Chicken alfredo, shrimp scampi, eggplant parmesan. More than 30 housemade pasta dishes emerge from the kitchen every night at Piccolo Trattoria of Newtown. Chefs scatter pistachio nuts and goat cheese into fettuccine, smother penne with baby shrimp and pesto cream sauce, and cover fusilli with oyster and shiitake mushrooms.
Earlier in the day, however, these recipes take on a different form: they become pizzas. During lunch, chefs whip up more than 20 gourmet pies, crowning them with classic pasta ingredients alongside non-Italian flavors such as taco and cheesesteak fixings. Besides tossing noodles and flinging dough, the BYOB eatery's chefs cook salmon in a port wine reduction and sauté veal with figs and mushrooms in a cognac cream sauce.
Since its founding on Cinco de Mayo, 1989, El Taco Loco has sought to transport the flavors of a California taqueria to the East Coast without the help of preservatives, fillers, artificial flavoring, or lard. Along with classic fajitas, enchiladas, and carne-asada burritos, the extensive menu tweaks tradition with offerings such as the Mexican BLT taco and french fries with a piquant house spice blend, all of which can take on extra heat at the complimentary salsa bar. In the summer, sidewalk flower boxes beckon guests into El Taco Loco's storefront, designed to resemble a beach hut complete with grass roof and vacationing starfish.
Using traditional Mediterranean and Indian culinary techniques, Cumin Cafe’s chefs infuse dishes with piquant, rich flavors. Bits of beef or lamb shank simmer alongside spices and vegetables in a clay pot in Mediterranean tajine stews; Greek spanakopita layers spinach and feta cheese between a flaky pastry crust. Chefs add a splash of rose water to prawns flavored with ground spices in golden korma curry, and use tandoori-style ovens to cook chili naan, making a perfect scoop for goat biryani rice dishes or a heating pad for diners’ sore shoulders.
At Acacia, diners savor innovative and classic New American dishes that draw inspiration and ingredients from across the globe. Tastes of the surf, such as grilled swordfish with chilled green-bean-and-beet salad and orange couscous, complement bites from the turf, such as the Moroccan-spiced Colorado lamb shank served with braising jus. Vegetarians fill up during lunch with a five-mushroom burger served alongside yucca fries, and during dinner with roasted eggplant Provencal kept company by fresh mozzarella and Israeli couscous. While sating their hunger, diners can sip drinks they brought with them and glut eyes on the muted auburn and earthen walls covered with vibrant hangings. In the warmer months, the patio hosts bites beneath umbrellas kept open to supply shade and bait traps for magical nannies.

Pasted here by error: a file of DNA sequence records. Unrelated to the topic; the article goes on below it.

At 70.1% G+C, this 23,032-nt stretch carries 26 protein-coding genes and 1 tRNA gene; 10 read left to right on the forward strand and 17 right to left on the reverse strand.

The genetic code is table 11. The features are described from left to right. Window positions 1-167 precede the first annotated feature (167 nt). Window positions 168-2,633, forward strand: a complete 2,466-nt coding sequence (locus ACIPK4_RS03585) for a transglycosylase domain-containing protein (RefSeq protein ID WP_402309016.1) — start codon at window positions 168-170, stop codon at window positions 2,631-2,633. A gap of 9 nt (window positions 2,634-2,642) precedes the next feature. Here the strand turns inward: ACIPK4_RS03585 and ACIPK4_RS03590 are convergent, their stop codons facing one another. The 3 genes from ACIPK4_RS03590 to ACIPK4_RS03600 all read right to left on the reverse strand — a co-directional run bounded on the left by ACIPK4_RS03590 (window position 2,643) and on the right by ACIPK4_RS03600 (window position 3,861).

As forks and knives descend on plates of refined American and Italian dishes, The Runway Restaurant and Bar's vast eastern window reveals airplanes touching down and taking off from Trenton-Mercer Airport. While diners watch the aerial ballet outside, chefs in the kitchen whip up mainstays such as sun-dried tomato ravioli, orange-basil mahi-mahi, and chicken cacciatore. In addition to the plane’s nightly shows, The Runway also hosts live entertainment such as local musicians and parties celebrating holidays ranging from Halloween and New Year’s Eve to the birthday of the Wright Brothers.
Michael Stanzione began his 35-year career at the Culinary Institute of America. With more than three decades of cooking and managing restaurants under his belt, Michael deemed it time to set forth on his own adventure and opened Cafe 3131. He draws on his years of experience to create a masterful menu of breakfast and lunch dishes that showcase grilled veggies on a bed of spinach, or hot chicken cheesesteak sandwiches.